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Ring of Fire News – September 7, 2012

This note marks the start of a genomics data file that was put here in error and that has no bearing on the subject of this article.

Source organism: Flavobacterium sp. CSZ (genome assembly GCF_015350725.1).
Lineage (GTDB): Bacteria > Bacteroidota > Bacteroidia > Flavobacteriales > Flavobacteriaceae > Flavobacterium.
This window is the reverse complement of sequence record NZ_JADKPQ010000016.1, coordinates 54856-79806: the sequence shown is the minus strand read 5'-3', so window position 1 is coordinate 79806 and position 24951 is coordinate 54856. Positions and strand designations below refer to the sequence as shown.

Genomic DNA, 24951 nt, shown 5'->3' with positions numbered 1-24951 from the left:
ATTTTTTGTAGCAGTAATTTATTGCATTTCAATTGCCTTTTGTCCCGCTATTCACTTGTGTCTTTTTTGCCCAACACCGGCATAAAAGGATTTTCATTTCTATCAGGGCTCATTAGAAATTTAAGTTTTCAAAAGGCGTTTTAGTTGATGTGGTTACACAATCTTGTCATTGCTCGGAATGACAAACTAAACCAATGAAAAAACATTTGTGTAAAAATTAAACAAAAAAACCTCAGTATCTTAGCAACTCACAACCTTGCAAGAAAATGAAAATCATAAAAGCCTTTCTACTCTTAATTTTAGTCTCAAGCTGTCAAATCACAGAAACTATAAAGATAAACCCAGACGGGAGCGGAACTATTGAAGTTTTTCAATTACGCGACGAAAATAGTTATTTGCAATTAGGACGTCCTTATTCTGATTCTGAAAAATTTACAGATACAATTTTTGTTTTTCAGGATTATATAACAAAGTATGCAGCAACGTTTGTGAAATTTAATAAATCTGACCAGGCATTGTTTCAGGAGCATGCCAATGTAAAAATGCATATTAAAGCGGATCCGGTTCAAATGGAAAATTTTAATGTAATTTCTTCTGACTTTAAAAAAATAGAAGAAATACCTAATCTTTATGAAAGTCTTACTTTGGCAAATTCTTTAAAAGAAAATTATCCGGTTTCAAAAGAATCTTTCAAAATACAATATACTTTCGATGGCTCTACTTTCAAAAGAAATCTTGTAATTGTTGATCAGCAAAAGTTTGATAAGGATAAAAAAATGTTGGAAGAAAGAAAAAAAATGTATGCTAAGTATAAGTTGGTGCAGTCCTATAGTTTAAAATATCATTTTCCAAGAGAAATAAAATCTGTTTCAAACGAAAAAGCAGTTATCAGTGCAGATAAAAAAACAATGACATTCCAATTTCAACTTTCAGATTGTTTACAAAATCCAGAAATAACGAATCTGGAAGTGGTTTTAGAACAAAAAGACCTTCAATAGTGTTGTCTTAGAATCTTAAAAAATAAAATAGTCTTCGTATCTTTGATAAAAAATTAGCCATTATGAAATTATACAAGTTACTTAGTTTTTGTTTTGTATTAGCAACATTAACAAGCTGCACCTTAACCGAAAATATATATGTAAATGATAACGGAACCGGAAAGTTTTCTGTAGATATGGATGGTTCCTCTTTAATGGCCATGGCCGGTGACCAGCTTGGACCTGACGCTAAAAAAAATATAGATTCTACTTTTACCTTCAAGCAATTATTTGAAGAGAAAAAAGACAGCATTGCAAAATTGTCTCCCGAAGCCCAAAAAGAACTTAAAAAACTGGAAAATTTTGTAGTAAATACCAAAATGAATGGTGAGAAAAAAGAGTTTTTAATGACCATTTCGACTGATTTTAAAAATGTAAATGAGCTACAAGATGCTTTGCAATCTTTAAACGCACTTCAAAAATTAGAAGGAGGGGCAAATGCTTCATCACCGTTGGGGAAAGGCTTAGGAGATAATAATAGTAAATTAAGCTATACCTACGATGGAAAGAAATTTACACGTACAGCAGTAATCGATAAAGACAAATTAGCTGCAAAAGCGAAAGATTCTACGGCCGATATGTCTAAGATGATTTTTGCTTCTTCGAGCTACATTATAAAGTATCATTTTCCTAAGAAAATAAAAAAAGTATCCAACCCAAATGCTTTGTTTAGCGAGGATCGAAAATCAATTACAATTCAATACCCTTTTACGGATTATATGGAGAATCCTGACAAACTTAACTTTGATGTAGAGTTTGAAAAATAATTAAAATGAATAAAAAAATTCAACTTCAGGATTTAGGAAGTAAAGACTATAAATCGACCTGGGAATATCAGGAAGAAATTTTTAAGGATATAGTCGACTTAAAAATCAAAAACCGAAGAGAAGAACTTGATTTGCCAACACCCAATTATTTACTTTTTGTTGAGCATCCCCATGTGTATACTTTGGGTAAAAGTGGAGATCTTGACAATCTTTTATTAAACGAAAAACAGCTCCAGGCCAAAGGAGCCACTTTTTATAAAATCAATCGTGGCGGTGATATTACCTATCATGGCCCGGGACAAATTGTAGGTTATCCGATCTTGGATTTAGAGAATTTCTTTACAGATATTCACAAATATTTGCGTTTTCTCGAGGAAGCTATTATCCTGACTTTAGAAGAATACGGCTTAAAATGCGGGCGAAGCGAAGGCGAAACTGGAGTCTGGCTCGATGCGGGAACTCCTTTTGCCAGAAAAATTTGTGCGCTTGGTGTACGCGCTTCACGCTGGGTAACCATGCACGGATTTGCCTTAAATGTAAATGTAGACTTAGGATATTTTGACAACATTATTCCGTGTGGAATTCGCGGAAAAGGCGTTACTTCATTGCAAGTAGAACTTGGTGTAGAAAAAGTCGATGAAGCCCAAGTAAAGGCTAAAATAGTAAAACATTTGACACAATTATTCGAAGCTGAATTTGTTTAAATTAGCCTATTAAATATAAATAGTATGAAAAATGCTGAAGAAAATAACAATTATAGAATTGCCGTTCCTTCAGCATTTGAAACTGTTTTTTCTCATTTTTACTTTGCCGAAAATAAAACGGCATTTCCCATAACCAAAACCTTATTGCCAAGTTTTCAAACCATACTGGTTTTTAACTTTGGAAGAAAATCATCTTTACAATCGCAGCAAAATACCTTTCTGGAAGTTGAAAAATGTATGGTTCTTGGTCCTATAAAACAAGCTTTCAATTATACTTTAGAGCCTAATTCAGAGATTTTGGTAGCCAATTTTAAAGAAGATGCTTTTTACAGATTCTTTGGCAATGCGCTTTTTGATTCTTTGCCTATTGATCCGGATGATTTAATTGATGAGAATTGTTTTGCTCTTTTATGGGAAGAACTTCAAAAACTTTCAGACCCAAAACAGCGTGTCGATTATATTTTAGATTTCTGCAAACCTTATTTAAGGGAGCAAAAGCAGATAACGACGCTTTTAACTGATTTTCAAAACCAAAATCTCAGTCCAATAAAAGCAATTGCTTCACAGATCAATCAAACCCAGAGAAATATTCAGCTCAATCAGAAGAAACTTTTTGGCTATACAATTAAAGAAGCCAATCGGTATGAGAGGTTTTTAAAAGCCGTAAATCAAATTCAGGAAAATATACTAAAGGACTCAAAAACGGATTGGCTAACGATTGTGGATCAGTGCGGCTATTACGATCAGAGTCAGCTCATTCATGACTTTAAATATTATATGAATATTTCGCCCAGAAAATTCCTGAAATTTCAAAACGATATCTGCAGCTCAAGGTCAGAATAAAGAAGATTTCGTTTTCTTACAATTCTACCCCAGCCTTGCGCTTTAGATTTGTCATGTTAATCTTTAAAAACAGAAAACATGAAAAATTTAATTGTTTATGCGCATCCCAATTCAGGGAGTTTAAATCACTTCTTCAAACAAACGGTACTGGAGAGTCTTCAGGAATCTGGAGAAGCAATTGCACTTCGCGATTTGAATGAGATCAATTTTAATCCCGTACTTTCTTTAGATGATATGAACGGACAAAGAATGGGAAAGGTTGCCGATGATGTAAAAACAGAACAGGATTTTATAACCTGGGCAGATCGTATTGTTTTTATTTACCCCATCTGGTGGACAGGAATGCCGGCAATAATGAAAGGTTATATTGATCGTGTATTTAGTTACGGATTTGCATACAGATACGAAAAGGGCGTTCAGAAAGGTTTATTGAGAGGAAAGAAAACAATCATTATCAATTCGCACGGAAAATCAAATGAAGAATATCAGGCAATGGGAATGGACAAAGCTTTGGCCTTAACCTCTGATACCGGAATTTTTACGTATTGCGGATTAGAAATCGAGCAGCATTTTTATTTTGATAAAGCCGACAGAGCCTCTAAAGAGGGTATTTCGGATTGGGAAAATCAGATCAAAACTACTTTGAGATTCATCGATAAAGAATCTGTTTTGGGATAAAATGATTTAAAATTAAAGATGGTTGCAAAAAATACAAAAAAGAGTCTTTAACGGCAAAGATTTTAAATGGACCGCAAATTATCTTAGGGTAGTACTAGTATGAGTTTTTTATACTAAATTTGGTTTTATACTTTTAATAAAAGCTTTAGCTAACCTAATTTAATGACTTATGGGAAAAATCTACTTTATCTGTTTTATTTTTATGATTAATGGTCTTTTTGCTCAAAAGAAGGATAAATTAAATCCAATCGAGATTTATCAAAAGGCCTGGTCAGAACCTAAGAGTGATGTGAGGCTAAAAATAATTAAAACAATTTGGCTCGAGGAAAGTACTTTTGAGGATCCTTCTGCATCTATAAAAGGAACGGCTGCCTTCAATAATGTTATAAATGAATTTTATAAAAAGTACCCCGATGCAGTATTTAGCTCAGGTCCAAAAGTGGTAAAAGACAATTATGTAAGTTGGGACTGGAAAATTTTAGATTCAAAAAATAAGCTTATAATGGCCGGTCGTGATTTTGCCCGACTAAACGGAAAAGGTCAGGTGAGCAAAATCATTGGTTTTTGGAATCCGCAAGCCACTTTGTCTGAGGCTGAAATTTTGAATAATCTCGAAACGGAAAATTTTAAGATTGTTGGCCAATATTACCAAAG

• Noront shares “positive” feasibility study on Eagle’s Nest    “Noront Resources has released a positive feasibility study for its proposed Eagle’s Nest mine in Ontario’s far northern Ring of Fire mineral zone.  In a Tuesday release, Noront said the updated study confirms the “robust economics” offered by its nickel-copper-platinum group element project in the James Bay Lowlands.  The feasibility study had been slated for release earlier this year, but was delayed when the Ontario government and Cliffs Natural Resources announced an agreement on a proposed chromite mine/mill development near Noront’s Ring of Fire properties.  The Cliffs proposal contemplated an all-season road running north-south from the Ring of Fire zone to the main CN rail line near Nakina. Noront, which had been looking at an east-west corridor via Pickle Lake, reworked its proposal to take advantage of savings offered by the north-south option.  “The decision of the Province of Ontario to financially support the north-south road corridor pending certain approvals is a very positive development in unlocking the mineral wealth of the Ring of Fire,” said Noront CEO Wes Hanson.  He said his company had confirmed that the north-south road would be accessible to all industrial users and that the cost to use it would be based on proportional usage, “a critical consideration for Noront as our concentrate shipments represent less than seven per cent of the currently identified ore haulage along the corridor.” ….”  Source (In Support of Mining blog) – Noront news releasealternate news release link